The particular wapiti which we hoped to get at Wu-tai-hai represented a species almost extinct in China. Because of relentless persecution when the antlers are growing and in the "velvet" and continual cutting of the forests only a few individuals remain in this remote corner of northern Shansi Province. These will soon all be killed, for the railroad is being extended to within a few miles of their last stronghold, and sportsmen will flock to the hills from the treaty ports of China.

Our first hunt was on November first. We left camp by a short cut behind the village and descended to the bowlder-strewn bed of the creek which led into a tremendous gorge. We felt very small and helpless as our eyes traveled up the well-nigh vertical walls to the ragged edge of the chasm a thousand feet above us. The mightiness of it all was vaguely depressing, and it was with a distinct feeling of relief that we saw the caρon widen suddenly into a gigantic amphitheater. In its very center, rising from a ragged granite pedestal, a pinnacle of rock, crowned by a tiny temple, shot into the air. It was three hundred feet, at least, from the stream bed to the summit of the spire — and what a colossal task it must have been to transport the building materials for the temple up the sheer sides of rock! The valley sinners must gain much merit from the danger and effort involved in climbing there to worship.

Farther on we passed two villages and then turned off to the right up a tributary valley. We were anxiously looking for signs of forest, but the only possible cover was in a few ravines where a sparse growth of birch and poplar bushes, not more than six or eight feet high, grew on the north slope. Moreover, we could see that the valley ended in open rolling uplands.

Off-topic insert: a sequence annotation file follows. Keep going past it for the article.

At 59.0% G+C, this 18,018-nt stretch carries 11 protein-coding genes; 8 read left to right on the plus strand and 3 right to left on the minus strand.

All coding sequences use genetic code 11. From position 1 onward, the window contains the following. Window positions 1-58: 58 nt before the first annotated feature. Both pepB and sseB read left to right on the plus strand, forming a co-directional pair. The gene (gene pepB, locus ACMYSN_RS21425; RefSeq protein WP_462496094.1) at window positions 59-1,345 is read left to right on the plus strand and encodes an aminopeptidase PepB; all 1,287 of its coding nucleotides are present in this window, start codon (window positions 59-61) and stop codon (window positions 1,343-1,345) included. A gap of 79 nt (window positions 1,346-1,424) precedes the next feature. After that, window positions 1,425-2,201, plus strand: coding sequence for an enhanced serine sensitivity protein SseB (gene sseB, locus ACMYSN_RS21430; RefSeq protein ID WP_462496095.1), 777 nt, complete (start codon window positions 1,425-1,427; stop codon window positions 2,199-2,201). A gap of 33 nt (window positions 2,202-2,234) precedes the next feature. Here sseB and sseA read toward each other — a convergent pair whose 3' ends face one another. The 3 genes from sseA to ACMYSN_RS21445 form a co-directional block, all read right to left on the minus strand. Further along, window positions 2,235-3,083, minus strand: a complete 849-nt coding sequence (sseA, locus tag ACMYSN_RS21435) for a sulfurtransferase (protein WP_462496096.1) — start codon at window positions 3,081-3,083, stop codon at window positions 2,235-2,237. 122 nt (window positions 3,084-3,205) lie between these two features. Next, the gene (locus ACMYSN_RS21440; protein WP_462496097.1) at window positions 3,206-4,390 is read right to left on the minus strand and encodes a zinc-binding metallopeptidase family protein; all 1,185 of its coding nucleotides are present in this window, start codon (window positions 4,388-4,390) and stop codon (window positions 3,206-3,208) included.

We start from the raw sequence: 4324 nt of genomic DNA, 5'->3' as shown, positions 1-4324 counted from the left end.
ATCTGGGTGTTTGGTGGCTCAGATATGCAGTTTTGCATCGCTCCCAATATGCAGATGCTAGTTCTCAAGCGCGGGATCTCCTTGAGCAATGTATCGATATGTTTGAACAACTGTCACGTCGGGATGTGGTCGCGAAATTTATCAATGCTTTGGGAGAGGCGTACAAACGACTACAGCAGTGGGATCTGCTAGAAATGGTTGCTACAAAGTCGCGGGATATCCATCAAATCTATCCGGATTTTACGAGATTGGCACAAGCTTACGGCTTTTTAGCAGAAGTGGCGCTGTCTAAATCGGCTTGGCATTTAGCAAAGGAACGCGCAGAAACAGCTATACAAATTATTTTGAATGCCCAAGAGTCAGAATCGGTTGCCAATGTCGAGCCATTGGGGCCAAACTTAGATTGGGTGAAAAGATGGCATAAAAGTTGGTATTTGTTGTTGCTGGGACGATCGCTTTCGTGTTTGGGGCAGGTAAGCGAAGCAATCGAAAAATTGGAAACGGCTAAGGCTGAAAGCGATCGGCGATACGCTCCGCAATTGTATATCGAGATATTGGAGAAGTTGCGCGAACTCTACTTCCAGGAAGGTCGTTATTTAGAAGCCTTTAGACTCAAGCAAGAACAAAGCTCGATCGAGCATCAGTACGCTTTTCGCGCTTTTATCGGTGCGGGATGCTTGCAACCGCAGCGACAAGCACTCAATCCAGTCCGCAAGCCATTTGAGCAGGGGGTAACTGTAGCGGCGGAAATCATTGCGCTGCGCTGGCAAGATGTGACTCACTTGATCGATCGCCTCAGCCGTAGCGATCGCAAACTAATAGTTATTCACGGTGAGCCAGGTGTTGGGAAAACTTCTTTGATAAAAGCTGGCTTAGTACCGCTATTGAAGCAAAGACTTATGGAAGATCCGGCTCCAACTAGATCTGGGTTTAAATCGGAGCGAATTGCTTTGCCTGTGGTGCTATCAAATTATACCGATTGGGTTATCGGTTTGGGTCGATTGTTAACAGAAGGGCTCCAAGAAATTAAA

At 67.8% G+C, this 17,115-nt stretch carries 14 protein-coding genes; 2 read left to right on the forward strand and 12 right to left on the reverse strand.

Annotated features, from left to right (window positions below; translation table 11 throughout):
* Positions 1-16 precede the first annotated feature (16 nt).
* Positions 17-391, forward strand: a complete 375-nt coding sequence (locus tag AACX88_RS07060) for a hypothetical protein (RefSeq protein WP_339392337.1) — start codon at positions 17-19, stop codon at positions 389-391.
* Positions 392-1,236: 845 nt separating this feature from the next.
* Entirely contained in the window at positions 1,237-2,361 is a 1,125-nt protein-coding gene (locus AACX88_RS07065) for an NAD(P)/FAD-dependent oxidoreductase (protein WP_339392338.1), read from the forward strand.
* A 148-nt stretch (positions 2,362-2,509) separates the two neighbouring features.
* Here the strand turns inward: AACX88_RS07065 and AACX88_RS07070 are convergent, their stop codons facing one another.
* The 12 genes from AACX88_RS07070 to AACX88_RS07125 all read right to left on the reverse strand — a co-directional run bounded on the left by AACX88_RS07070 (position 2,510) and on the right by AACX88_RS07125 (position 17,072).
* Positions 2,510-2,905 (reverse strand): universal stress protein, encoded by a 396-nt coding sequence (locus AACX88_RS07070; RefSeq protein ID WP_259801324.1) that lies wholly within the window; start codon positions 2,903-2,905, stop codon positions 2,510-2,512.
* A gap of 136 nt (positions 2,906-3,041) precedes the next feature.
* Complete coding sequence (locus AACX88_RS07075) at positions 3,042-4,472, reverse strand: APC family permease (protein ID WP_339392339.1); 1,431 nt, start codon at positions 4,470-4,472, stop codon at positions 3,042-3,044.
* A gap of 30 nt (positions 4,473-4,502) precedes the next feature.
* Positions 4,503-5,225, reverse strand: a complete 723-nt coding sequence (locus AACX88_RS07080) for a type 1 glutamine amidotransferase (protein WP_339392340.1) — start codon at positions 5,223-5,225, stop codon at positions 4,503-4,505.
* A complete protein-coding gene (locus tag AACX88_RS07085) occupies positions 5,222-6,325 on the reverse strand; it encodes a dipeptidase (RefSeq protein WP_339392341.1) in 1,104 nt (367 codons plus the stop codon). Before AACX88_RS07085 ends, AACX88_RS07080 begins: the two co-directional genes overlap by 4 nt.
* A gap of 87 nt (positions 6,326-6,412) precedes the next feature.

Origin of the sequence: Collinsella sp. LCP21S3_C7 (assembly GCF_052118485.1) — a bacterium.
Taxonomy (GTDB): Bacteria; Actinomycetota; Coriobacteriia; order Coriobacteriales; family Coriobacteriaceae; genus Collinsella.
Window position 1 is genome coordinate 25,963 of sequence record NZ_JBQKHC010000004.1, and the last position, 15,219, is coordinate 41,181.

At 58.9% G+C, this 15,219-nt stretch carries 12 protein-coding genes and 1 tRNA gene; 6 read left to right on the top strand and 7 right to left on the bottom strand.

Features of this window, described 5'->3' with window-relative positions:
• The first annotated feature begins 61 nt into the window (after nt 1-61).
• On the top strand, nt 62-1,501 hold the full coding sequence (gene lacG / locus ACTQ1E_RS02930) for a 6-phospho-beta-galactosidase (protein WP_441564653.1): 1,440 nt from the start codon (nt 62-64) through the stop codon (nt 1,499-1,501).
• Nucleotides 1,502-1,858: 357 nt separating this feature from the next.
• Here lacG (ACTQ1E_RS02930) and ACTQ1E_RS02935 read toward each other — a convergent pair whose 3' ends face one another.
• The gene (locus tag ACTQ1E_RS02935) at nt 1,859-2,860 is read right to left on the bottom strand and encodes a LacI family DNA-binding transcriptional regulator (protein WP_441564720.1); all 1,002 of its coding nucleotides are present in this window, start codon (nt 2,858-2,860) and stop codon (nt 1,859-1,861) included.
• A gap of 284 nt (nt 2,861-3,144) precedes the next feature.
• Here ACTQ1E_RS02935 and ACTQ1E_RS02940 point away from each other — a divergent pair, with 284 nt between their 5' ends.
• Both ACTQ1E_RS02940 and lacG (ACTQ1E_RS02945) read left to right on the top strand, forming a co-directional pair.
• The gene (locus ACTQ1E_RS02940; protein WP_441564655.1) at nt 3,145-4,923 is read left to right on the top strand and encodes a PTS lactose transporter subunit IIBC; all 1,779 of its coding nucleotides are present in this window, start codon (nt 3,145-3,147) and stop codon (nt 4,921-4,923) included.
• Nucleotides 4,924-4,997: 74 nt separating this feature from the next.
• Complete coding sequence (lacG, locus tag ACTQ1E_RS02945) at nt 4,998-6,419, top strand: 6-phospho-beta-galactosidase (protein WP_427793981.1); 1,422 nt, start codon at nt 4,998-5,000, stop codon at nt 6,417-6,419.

Turning to Na-mon-gin, I said, "How much farther are the ma-lu?" "Here," he answered. "We have already arrived. They are in the bushes on the mountain side."

The Head of the Record Ram

Caldwell and I were astounded. The idea of looking for wapiti in such a place seemed too absurd! There was hardly enough cover successfully to conceal a rabbit, to say nothing of an animal as large as a horse. Nevertheless, the hunters assured us that the ma-lu were there, and we began to take a new interest in the birch scrub. Almost immediately we saw three roebuck near the rim of one of the ravines, their white rump-patches showing conspicuously as they bobbed about in the thin cover. We could have killed them easily, but the hunters would not let us shoot, for we were after larger game.

A few moments later we separated, Harry keeping on up the main valley, while my hunter and I turned into a patch of brush directly above us. We had not gone fifty yards when there was a crash, a rush of feet, and four wapiti dashed through the bushes. The three cows kept straight on, but the bull stopped just on the crest of the ridge directly behind a thick screen of twigs. My rifle was sighted at the huge body dimly visible through the branches. In a moment I would have touched the trigger, but the hunter caught my arm, whispering frantically, "Don't shoot! Don't shoot!"

Of course I knew it was a long chance, for the bullet almost certainly would have been deflected by the twigs, but those splendid antlers seemed very near and very, very desirable. I lowered my rifle reluctantly, and the bull disappeared over the hill crest whence the cows had gone.

"They'll stop in the next ravine," said the hunter, but when we cautiously peered over the ridge the animals were not there — nor were they in the next. At last we found their trail leading into the grassy uplands; but the possibility of finding wapiti, these animals of the forests, on those treeless slopes seemed too absurd even to consider. Yet, the old Mongol kept straight on across the rolling meadow.